Now, she sounds interesting, and I’m liking the sound of things again, so we’ll push it out another twenty thousand, see where it leads. But then, ah,… damn,… there’s still the Covid problem. I mean this is a contemporary story, so strangers can’t meet that way any more, can they? Nor can they go inviting them round to each other’s houses. Plus, the cafés are shut, and we’re all wearing face-masks which makes it hard to read people, let alone fall in love or play chess with them. And the world’s such an unstable place now. I mean God knows what’ll come along next and hijack the story in the middle of my writing it? Been there, done that. Got the tee-shirt. Twice.

Maybe I’m better going off-world this time, writing a space-opera. I’ve done a bit of Sci Fi in the dim and distant, and that might be the safest thing to write in 2021, something well away from our physical reality. Or I could dip once more into the liminal zone between dream-time and topside, where anything is possible and anything can be true. But contemporary love, tenderness, empathy, the subtlety of human relationships? Hell, man, that looks like it’s over, unless you can do it by Zoom or something. I can set it back to 2015, but I can’t even remember what I had for breakfast this morning, let alone who the PM was in 2015, or what was on the TV, and was Netflix even a thing back then? No, I’m hardly going to do justice to the background details, am I?

So, we’ll park it there for the better and save ourselves a whole year of trouble, never having typed so much as an opening line. Maybe some other writer will have the pleasure and the pain of it. Or no, wait,… how’s this:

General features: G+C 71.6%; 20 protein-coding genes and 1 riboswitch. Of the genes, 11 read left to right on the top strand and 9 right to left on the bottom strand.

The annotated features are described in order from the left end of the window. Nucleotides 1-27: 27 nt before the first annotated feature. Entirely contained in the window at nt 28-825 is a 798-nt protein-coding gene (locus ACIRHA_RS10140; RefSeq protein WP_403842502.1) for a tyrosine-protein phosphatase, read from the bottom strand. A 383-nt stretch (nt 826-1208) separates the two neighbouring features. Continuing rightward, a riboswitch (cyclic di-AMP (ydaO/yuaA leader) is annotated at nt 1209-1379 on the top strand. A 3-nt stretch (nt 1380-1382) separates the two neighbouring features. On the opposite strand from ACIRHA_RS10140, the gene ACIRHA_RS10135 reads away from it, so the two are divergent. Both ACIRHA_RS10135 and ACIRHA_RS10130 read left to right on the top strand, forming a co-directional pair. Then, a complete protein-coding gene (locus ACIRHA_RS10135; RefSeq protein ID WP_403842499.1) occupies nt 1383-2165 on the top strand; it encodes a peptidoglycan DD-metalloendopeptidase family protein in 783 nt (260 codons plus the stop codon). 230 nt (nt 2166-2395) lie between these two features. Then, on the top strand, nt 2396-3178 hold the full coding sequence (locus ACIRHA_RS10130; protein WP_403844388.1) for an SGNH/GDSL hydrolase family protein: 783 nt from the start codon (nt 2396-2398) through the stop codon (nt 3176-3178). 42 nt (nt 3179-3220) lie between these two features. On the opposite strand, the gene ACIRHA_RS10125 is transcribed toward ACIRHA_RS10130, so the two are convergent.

“Do you play?”

No, it doesn’t speak much to me yet, it doesn’t suggest this cast of characters has much to show me. And it’s me they’ve got to seduce first. But, that said, whether the story gets written or not, it’s as good a start as any. So we’ll sleep on it. If the dream fairy gives me a working title by morning, we’re on.

Good night all, and welcome to 2021.

Read Full Post »

rhinogI return from Wales feeling a bit flat. This is normal. Wales was beautiful and silent and very, very grand, but then I come home to find the garden around my ears, at least the bits of it not killed by drought, and there’s a pile of mail already nagging at me like flies, and the shower’s bust at the first twist of the dial so you can’t turn it off and the water’s gushing down the plughole and a drought order hanging over us.

So I’m wishing myself already paddling again like a little boy on Harlech beach, shoes and socks in hand, and for a short time not a care in the world, or walking a quiet stretch of rural lane of an evening, watching the sun set over the Llyn, and then a glass of Malt on the terrace of my little cottage as the moon rises over the Barmouth hills.

I fixed the shower with a blob of glue, which should hold until the next time someone uses it, and then I spent the day researching shower units to replace the broken one without needing to redecorate the entire bathroom and I ordered one off Amazon, thus neatly pushing the problem out in time to the mercy of the oppressed delivery man. And then I sat, and I tried to pick up a few threads of writing, but they were elusive, or maybe it was because the phone was in my hand and I’m glued to it already, like an addict, to the fall of the western world.

I learn that in my absence, it has been decided we are to stockpile food and medicines in warehouses that have not existed since 1945, and we’re to borrow generators from the army to keep the lights on in Northern Ireland. This sounds like fiction, the plot of a Ballardian dystopia, perhaps? It cannot actually be true, can it? It’s merely a ruse of those cheeky tabloids, something to show Johnny Foreigner we mean business, and we’ll damned well live off Spam post BREXIT, if it means we can still wag our Agincourt fingers. Or maybe these are the first Machiavellian priming strokes of a second BREXIT referendum, because who in their right mind is going to vote for Spam when we were promised milk and honey?